Electoral registers for London from 1835-1965 have just been made available online.
Ancestry.co.uk has today made available online the London Electoral Registers from 1835-1965, which chart Britain’s changing political landscape from the 1800s up to modern times.
Ancestry says: “The 139 million records included in the collection detail the names and addresses of registered voters in the capital over 130 years, providing valuable insight into social trends such as the rise of the Suffragette movement, which began in 1872.
“While the fight for universal suffrage had begun in the mid-19th century, it was not until 1928 that the right to vote was granted to all women over the age of 21 following the Equal Franchise Act. Previously, female property owners could vote in local, though not parliamentary, elections.
“Analysis of the registers reveals that once women had been granted the right to vote, they flocked to the polls in record numbers to exercise their new found powers, with the proportion of women registered to vote in the capital increasing from less than one per cent in the 1800s to 56 per cent in 1929, the year after universal suffrage was declared.
“The success of the suffragette movement was largely driven by a number of notable individuals, whose voting records can be found in the collection, including that of Millicent Fawcett, one of the earliest campaigners for women’s rights. Despite her record revealing that as a property-owner she was eligible to vote from 1890, Fawcett still campaigned tirelessly to achieve equal rights for all women.
“However, by the early 20th century the campaign had made little progress and women were growing increasingly frustrated at their exclusion from the voting system, with some protesters resorting to more drastic measures to make their case heard.
“One such campaigner was Emmeline Pankhurst, who founded and led the Women’s Social and Political Union – an organisation that adopted a more militant stance in the fight for equal enfranchisement. Similarly to Millicent Fawcett, Pankhurst was entitled to vote from 1892, yet continued to fight for the cause of universal suffrage.
“With the inclusion in 1952 of the registration record for the only female Prime Minister of the UK – Margaret Thatcher, then aged 27 – the collection also reveals just how far the battle for equal rights for women has come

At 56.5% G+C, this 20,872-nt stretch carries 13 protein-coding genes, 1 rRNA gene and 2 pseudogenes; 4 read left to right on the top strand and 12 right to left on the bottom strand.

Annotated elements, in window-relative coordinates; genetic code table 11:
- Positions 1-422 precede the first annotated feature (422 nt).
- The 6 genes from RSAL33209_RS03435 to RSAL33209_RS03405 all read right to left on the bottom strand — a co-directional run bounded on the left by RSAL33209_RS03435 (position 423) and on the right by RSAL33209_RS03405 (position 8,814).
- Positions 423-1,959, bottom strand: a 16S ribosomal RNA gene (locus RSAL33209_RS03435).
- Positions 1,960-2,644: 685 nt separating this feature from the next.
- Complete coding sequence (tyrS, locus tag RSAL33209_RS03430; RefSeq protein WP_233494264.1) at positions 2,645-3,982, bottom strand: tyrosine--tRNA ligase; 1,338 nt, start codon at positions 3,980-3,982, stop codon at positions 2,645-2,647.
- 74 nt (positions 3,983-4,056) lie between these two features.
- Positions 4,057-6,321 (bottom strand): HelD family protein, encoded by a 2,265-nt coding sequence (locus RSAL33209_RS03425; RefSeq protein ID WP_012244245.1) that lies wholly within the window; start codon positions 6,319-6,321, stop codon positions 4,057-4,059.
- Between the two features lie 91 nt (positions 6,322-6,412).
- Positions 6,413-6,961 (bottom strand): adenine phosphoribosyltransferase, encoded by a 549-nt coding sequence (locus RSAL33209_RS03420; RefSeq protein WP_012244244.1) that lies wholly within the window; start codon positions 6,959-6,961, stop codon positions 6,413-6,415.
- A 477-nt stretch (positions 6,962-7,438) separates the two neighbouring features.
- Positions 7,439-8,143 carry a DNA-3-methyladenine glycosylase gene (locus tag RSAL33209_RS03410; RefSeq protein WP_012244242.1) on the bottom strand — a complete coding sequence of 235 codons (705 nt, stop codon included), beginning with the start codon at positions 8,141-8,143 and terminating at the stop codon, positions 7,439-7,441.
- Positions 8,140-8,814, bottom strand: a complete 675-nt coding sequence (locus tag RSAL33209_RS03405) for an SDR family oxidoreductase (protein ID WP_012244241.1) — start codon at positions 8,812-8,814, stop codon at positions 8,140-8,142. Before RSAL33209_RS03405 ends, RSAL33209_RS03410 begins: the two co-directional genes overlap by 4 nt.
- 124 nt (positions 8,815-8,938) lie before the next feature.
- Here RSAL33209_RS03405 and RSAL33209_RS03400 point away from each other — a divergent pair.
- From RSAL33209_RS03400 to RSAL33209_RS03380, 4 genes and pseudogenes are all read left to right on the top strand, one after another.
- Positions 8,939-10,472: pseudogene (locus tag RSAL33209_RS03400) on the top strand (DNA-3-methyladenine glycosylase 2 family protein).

“Numerous prominent men involved in the suffragette movement also feature, including:
- John Stuart Mill – When parliamentary reform was being debated in 1867, John Stuart Mill proposed an amendment that would have given the vote to women on the same terms as men, but it was rejected. The campaign gained momentum after this and Mill later gave up his parliamentary seat in support of women’s suffrage.
- George Lansbury – Lansbury led the campaign in Parliament for votes for women. In October 1912 he decided to draw attention to the plight of suffragette prisoners by resigning his seat in the House of Commons and fighting a by-election in favour of votes for women. The following year he was imprisoned for making speeches in favour of suffragettes who were involved in illegal activities.
- David Lloyd George – some leading male politicians supported universal suffrage, including Lloyd George. However, as a cabinet member the Liberal politician was targeted by campaigners and subjected to verbal and physical attacks, including an arson attack on his home by suffragettes in 1913.
“Electoral registration was first introduced by the Reform Act of 1832 and since then electoral registers have been compiled annually with the exception of the years 1916, 1917 and 1940 to 1944, as none were produced during the war years.
“The impact of the First World War was to have a profound impact on the suffragette movement, as the work done by women across the country proved to be vital for Britain’s war effort and finally earned them the right to vote.”